Rapid digitisation and growth in both online buyer base and spending will help India's online food industry to become an $8 billion market by 2022, growing at a CAGR of 25-30 per cent, a new report said on Tuesday. The report by Google and Boston Consulting Group (BCG) revealed that variety in cuisines (35 per cent) was one of the top reasons for recurrent use of online food ordering apps, followed by good discounts and convenience.
"Food tech has now made its presence in greater than 500 cities in India and with consumer confidence growing, there are new opportunities for the players to 'win with the consumer' in an evolving market,'" said Roma Datta Chobey, Director-Travel, BFSI, Classifieds, Gaming, Telco and Payments, Google.
Peer or network advocacy (52 per cent) played a critical role in drawing people to try online food ordering for the first time. This was followed by advertisements (19 per cent) that emerged to be a strong driver in metros and among the higher income groups across the country.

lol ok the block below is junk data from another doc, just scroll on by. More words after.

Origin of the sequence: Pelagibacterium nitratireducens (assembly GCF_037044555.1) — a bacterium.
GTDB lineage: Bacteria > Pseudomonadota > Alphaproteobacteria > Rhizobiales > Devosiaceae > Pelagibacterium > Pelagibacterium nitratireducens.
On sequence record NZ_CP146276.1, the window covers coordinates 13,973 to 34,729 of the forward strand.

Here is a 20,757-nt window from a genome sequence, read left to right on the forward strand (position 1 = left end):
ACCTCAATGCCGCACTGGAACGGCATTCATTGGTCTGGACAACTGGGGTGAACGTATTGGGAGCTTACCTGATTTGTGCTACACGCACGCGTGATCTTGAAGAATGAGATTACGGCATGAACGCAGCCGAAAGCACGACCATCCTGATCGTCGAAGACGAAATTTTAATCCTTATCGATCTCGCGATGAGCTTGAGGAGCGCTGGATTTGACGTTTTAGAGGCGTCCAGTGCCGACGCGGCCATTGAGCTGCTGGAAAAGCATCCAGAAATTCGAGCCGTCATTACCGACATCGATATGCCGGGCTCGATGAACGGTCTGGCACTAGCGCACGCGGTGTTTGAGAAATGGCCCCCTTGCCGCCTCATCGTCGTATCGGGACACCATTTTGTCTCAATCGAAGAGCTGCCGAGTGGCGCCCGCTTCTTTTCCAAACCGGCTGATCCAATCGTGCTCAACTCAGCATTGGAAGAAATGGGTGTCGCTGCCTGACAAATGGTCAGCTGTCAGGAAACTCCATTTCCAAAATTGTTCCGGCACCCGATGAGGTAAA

"Overall online spending in India is rising rapidly and expected to grow at 25 per cent over the next five years to reach over $130 billion," said Rachit Mathur, Managing Director and Partner, India Lead of BCG's Consumer and Retail Practice. "Riding on the wave of rapid digitization and steadily growing consumption, the reach of Food Tech companies has grown six times over the last couple of years and will continue to increase further," Mathur added.
Zomato and Swiggy currently dominate the online food delivery market in India. Zomato last week announced it has acquired Uber's Food Delivery Business in India in an all-stock deal of nearly $350 million and Uber will have 9.99 per cent stake in the Deepinder Goyal-led food delivery platform.
The Google-BCG report also suggested that consumers have common impediments that hinder adoption. A fifth of the respondents stated a lack of trust in the app as the main barrier to usage. Delivery charges (18 per cent), food quality concerns (13 per cent) and lack of customization (10 per cent) are other reasons why customers have, so far, not experimented with online food ordering.
"Interestingly, these observations vary based on the maturity of the market. While delivery charges are the top reason for not ordering food online in metro cities; in Tier I cities, lack of trust in apps (29 per cent) is the primary roadblock," the findings showed. "Food tech startups have revolutionized the way Indians eat. Ordering food online is now a habit. There is large headroom to increase reach, engagement and usage frequency for food tech apps," said Abheek Singhi, Senior Partner and Managing Director at Boston Consulting Group.